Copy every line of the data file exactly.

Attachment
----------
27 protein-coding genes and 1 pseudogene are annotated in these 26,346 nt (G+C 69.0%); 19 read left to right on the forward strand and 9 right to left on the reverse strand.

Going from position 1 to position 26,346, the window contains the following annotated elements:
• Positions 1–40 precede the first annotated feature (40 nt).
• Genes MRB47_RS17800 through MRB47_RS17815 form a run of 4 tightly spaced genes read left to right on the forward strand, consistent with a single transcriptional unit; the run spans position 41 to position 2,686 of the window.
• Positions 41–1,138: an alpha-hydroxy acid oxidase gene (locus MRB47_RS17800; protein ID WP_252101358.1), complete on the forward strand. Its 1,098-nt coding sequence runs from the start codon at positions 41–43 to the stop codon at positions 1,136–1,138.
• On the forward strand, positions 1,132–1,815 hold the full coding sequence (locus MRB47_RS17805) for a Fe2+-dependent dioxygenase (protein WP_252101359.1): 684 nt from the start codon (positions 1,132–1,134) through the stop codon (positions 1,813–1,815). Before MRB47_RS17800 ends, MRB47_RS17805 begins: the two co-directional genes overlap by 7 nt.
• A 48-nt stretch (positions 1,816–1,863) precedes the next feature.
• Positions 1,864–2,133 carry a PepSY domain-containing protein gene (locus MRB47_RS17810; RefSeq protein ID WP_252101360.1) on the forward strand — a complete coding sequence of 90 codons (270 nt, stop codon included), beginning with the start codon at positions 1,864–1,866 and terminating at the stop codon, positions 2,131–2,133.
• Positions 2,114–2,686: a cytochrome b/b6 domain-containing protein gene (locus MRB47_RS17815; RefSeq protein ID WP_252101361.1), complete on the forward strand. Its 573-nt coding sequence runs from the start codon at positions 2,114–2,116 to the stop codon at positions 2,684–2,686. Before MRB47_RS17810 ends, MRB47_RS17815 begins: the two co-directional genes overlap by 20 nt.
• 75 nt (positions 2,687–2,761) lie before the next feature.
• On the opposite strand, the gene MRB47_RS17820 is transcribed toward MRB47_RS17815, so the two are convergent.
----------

27 protein-coding genes and 1 pseudogene are annotated in these 26,346 nt (G+C 69.0%); 19 read left to right on the forward strand and 9 right to left on the reverse strand.

Going from position 1 to position 26,346, the window contains the following annotated elements:
• Positions 1–40 precede the first annotated feature (40 nt).
• Genes MRB47_RS17800 through MRB47_RS17815 form a run of 4 tightly spaced genes read left to right on the forward strand, consistent with a single transcriptional unit; the run spans position 41 to position 2,686 of the window.
• Positions 41–1,138: an alpha-hydroxy acid oxidase gene (locus MRB47_RS17800; protein ID WP_252101358.1), complete on the forward strand. Its 1,098-nt coding sequence runs from the start codon at positions 41–43 to the stop codon at positions 1,136–1,138.
• On the forward strand, positions 1,132–1,815 hold the full coding sequence (locus MRB47_RS17805) for a Fe2+-dependent dioxygenase (protein WP_252101359.1): 684 nt from the start codon (positions 1,132–1,134) through the stop codon (positions 1,813–1,815). Before MRB47_RS17800 ends, MRB47_RS17805 begins: the two co-directional genes overlap by 7 nt.
• A 48-nt stretch (positions 1,816–1,863) precedes the next feature.
• Positions 1,864–2,133 carry a PepSY domain-containing protein gene (locus MRB47_RS17810; RefSeq protein ID WP_252101360.1) on the forward strand — a complete coding sequence of 90 codons (270 nt, stop codon included), beginning with the start codon at positions 1,864–1,866 and terminating at the stop codon, positions 2,131–2,133.
• Positions 2,114–2,686: a cytochrome b/b6 domain-containing protein gene (locus MRB47_RS17815; RefSeq protein ID WP_252101361.1), complete on the forward strand. Its 573-nt coding sequence runs from the start codon at positions 2,114–2,116 to the stop codon at positions 2,684–2,686. Before MRB47_RS17810 ends, MRB47_RS17815 begins: the two co-directional genes overlap by 20 nt.
• 75 nt (positions 2,687–2,761) lie before the next feature.
• On the opposite strand, the gene MRB47_RS17820 is transcribed toward MRB47_RS17815, so the two are convergent.